"... Combinatorial optimization problems arise commonly in logistics applications. The most successful approaches to date for solving such problems involve modeling them as integer programs and then applying some variant of the branch and bound algorithm. Although branch and bound is conceptually easy t ..."
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Cited by 12 (2 self)
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Combinatorial optimization problems arise commonly in logistics applications. The most successful approaches to date for solving such problems involve modeling them as integer programs and then applying some variant of the branch and bound algorithm. Although branch and bound is conceptually easy to parallelize, achieving scalability can be a challenge. In more sophisticated variants, such as branch and cut, large amounts of data must be shared among the processors, resulting in increased parallel overhead. In this paper, we review the branch and cut algorithm for solving combinatorial optimization problems and describe the implementation of SYMPHONY, a library for implementing these algorithms in parallel. We then describe a solver for the vehicle routing problem that was implemented using SYMPHONY and analyze its parallel performance on a Beowulf cluster.
Parallel BestFirst BranchandBound in Discrete Optimization: a Framework
 IN SOLVING COMBINATORIAL OPTIMIZATION PROBLEMS IN PARALLEL
, 1995
"... In discrete optimization problems, we search for an optimal solution among all vectors in a discrete solution space that satisfy a set of constraints, and the search efficiency is of considerable importance since exhaustive search is often impracticable. The method called branchandbound (noted B&B ..."
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Cited by 8 (1 self)
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In discrete optimization problems, we search for an optimal solution among all vectors in a discrete solution space that satisfy a set of constraints, and the search efficiency is of considerable importance since exhaustive search is often impracticable. The method called branchandbound (noted B&B) is a heuristic tree search algorithm used in this context. Its principle lies in successive decompositions of the original problem in smaller disjoint subproblems until an optimal solution is found, and the search avoids visiting some subproblems which are known not to contain an optimal solution. Given that disjoint subproblems can be decomposed simultaneously and independently, parallel processing has been widely considered as an additional source of improvement in search efficiency, using the set of processors to concurrently decompose several subproblems at each iteration. Parallel B&B is traditionally considered as an irregular parallel algorithm due to the fact that the structure o...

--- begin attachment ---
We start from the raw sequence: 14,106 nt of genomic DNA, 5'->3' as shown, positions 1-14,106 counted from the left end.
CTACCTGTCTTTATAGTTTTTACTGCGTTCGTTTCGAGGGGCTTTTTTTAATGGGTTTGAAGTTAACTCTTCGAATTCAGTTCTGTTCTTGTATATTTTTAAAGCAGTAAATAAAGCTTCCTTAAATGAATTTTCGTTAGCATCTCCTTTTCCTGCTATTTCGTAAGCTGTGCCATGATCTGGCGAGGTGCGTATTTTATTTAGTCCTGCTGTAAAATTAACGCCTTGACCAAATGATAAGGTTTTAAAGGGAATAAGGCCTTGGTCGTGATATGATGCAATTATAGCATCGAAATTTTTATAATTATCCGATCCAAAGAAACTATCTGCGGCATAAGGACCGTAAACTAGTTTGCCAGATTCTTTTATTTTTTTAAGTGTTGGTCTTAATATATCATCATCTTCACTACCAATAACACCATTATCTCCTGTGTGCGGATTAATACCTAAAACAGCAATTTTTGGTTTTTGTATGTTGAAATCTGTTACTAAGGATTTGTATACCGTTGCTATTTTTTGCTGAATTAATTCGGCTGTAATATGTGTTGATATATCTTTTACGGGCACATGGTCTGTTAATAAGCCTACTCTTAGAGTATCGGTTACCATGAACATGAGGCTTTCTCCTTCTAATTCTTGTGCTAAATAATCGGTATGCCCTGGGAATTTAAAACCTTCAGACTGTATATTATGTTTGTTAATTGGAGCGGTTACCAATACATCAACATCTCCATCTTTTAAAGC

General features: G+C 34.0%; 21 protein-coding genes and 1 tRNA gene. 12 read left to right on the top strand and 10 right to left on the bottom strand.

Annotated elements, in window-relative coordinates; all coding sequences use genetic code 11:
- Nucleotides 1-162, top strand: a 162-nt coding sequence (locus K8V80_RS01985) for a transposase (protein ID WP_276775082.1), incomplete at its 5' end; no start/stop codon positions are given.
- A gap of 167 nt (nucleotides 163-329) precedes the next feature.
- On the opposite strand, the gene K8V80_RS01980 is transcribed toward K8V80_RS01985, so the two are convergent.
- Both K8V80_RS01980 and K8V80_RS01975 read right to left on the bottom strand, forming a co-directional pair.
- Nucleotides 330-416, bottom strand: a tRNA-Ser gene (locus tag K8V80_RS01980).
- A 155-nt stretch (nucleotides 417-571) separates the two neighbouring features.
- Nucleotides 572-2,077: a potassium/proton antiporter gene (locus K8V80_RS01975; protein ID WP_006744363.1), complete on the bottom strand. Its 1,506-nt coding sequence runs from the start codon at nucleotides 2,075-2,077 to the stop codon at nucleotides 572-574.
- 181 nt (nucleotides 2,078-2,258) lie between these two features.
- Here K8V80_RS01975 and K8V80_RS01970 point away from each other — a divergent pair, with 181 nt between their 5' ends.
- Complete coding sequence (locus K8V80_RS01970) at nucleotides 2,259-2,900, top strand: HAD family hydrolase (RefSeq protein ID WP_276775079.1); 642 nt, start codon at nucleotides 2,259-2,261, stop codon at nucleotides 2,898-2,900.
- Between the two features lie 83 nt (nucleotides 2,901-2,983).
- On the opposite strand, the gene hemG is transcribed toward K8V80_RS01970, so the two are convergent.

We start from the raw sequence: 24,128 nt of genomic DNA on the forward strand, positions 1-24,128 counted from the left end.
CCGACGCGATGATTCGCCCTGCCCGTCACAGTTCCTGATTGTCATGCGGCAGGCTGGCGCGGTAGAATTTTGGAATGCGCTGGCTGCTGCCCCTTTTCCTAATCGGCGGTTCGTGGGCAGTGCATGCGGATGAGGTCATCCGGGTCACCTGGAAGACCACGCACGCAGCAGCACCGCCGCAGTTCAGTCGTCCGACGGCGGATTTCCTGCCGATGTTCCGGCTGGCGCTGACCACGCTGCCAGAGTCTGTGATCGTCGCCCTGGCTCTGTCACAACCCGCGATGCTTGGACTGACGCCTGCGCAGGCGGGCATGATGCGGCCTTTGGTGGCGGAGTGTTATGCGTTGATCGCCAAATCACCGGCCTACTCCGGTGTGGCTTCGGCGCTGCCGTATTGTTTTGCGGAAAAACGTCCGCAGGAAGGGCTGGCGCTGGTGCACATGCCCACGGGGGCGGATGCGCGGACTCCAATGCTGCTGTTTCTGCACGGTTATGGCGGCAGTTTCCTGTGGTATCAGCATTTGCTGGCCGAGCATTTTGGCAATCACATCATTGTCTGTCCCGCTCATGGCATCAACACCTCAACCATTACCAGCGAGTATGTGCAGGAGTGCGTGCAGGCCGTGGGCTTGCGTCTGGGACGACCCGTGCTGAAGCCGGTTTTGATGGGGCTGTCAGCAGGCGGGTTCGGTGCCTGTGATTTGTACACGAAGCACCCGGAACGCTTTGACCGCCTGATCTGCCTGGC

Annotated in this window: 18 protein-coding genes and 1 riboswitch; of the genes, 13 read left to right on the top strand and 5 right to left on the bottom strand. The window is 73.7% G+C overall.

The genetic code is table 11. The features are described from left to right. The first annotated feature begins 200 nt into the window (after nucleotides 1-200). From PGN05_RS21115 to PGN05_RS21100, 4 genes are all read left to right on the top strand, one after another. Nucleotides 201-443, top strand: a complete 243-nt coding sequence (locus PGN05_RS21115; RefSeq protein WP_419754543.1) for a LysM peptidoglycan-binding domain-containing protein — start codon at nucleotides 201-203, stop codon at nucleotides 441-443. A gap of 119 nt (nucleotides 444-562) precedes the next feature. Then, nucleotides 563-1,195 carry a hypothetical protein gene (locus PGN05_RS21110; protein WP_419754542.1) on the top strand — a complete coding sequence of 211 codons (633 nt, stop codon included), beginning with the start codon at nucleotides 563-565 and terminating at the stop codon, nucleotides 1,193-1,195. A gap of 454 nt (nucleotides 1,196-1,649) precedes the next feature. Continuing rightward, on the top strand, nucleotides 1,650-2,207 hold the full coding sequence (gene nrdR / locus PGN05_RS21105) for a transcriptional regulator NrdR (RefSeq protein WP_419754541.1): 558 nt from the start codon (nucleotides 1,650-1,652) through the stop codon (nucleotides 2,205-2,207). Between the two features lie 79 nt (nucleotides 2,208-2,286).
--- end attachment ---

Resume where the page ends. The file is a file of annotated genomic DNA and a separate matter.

Tcgd: A TimeConstrained Approximate Guided DepthFirst Search Algorithm
 Tsing Hua Univ
, 1990
"... In this paper, we develop TCGD, a problemindependent, timeconstrained, approximate guided depthfirst search (GDFS) algorithm. The algorithm is designed to achieve the best ascertained approximation degree under a fixed time constraint. We consider only searches with finite search space and admiss ..."
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Cited by 6 (3 self)
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In this paper, we develop TCGD, a problemindependent, timeconstrained, approximate guided depthfirst search (GDFS) algorithm. The algorithm is designed to achieve the best ascertained approximation degree under a fixed time constraint. We consider only searches with finite search space and admissible heuristic functions. We study NPhard combinatorial optimization problems with polynomialtime computable feasible solutions. For the problems studied, we observe that the execution time increases exponentially as approximation degree decreases, although anomalies may happen. The algorithms we study are evaluated by simulations using the symmetric travelingsalesperson problem. Keywords: A , TCA , TCGD, approximate branchandbound algorithm, bestfirst search, guided depthfirst search, iterative deepening, time constraint, symmetric travelingsalesman problem. Research was supported partially by National Science Foundation Grants MIP 8810584, MIP 9218715 and MIP 9632316 a...
Asynchronous Parallel Branch and Bound and Anomalies
, 1995
"... The parallel execution of branch and bound algorithms can result in seemingly unreasonable speedups or slowdowns. Almost never the speedup is equal to the increase in computing power. For synchronous parallel branch and bound, these effects have been studied extensively. For asynchronousparallelizat ..."
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Cited by 6 (0 self)
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The parallel execution of branch and bound algorithms can result in seemingly unreasonable speedups or slowdowns. Almost never the speedup is equal to the increase in computing power. For synchronous parallel branch and bound, these effects have been studied extensively. For asynchronousparallelizations, only little is known. In this paper, we derive sufficient conditions to guarantee that an asynchronous parallel branch and bound algorithm (with elimination by lower bound tests and dominance) will be at least as fast as its sequential counterpart. The technique used for obtaining the results seems to be more generally applicable. The essential observations are that, under certain conditions, the parallel algorithm will always work on at least one node, that is branchedfrom by the sequential algorithm, and that the parallel algorithm, after elimination of all such nodes, is able to conclude that the optimal solution has been found. Finally, some of the theoretical results are brought i...